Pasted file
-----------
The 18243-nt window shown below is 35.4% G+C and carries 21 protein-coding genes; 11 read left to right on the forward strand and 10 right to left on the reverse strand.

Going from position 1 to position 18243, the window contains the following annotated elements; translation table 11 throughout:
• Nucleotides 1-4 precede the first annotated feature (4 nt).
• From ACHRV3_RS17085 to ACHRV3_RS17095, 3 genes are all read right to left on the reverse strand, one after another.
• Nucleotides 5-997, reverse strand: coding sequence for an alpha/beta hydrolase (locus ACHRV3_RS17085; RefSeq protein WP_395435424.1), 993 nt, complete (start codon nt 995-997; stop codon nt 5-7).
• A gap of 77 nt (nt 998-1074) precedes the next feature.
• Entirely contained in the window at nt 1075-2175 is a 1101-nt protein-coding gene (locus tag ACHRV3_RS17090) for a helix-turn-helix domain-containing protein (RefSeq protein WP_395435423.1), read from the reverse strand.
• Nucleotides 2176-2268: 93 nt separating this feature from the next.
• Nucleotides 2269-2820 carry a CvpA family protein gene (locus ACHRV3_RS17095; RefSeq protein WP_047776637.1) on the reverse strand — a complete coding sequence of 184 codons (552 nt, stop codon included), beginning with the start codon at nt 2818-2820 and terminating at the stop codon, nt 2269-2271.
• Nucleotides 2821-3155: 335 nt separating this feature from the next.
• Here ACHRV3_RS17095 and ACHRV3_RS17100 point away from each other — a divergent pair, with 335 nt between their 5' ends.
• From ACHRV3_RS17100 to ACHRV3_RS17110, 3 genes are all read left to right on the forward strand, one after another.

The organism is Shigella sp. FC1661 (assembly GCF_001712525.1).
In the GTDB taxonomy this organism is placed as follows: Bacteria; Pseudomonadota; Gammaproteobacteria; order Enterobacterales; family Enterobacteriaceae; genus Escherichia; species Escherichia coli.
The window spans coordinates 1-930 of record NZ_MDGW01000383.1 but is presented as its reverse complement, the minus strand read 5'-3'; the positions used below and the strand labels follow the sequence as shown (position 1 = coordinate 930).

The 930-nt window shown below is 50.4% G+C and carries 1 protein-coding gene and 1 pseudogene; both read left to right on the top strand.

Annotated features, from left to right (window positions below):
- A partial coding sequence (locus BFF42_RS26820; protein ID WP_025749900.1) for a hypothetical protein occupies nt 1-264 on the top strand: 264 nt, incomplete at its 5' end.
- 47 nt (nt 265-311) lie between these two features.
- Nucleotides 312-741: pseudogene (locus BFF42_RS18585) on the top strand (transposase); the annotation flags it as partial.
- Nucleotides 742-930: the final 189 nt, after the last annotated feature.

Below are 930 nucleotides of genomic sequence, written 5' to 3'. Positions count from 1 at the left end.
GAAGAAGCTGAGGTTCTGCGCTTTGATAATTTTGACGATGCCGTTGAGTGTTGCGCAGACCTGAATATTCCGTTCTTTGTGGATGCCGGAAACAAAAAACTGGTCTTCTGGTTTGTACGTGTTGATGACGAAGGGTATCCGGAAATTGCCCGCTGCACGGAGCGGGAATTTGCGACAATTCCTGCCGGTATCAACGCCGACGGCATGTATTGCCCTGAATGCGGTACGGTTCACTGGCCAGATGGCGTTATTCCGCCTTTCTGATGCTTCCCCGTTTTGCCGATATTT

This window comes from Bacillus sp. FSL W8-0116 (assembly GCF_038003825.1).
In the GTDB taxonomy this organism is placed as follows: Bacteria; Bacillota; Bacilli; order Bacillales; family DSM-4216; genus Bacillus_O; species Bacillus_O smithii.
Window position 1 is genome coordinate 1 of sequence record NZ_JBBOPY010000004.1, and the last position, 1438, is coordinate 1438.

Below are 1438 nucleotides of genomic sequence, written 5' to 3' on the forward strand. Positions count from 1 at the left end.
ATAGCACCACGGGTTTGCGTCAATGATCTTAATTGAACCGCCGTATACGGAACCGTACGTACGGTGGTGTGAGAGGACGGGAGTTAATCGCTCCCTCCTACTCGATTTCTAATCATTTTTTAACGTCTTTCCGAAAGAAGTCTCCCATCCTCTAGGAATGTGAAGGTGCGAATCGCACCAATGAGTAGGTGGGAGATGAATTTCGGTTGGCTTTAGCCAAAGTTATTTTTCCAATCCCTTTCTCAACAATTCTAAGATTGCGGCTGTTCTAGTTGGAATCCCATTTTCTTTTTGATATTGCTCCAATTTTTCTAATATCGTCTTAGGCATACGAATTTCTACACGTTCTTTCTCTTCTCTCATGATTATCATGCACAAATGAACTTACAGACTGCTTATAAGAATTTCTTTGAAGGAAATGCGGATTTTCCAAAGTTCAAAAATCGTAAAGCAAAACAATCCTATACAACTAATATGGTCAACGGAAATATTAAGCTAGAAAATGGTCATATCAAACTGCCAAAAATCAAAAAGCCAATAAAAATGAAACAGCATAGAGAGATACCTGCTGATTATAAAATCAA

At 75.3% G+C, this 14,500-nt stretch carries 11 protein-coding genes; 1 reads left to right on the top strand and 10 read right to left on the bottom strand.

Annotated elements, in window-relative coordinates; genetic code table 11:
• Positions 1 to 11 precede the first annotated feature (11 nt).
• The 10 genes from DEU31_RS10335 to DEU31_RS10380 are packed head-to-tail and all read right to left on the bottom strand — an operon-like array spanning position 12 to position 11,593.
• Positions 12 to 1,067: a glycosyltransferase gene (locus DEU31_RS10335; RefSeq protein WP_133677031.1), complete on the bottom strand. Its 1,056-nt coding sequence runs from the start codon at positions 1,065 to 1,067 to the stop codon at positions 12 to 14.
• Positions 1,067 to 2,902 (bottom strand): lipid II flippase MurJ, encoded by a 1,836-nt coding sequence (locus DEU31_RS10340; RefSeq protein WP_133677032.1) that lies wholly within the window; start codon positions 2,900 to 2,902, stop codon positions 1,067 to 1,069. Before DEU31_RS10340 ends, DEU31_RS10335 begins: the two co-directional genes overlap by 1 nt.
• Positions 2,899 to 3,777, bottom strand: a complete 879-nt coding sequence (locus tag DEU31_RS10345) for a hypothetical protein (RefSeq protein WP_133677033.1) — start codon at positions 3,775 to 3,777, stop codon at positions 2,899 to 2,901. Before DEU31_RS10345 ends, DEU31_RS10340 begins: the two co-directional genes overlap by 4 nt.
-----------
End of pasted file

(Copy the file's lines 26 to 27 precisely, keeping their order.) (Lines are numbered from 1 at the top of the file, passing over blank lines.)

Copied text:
Window position 1 is genome coordinate 1 of sequence record NZ_JBBOPY010000004.1, and the last position, 1438, is coordinate 1438.

Below are 1438 nucleotides of genomic sequence, written 5' to 3' on the forward strand. Positions count from 1 at the left end.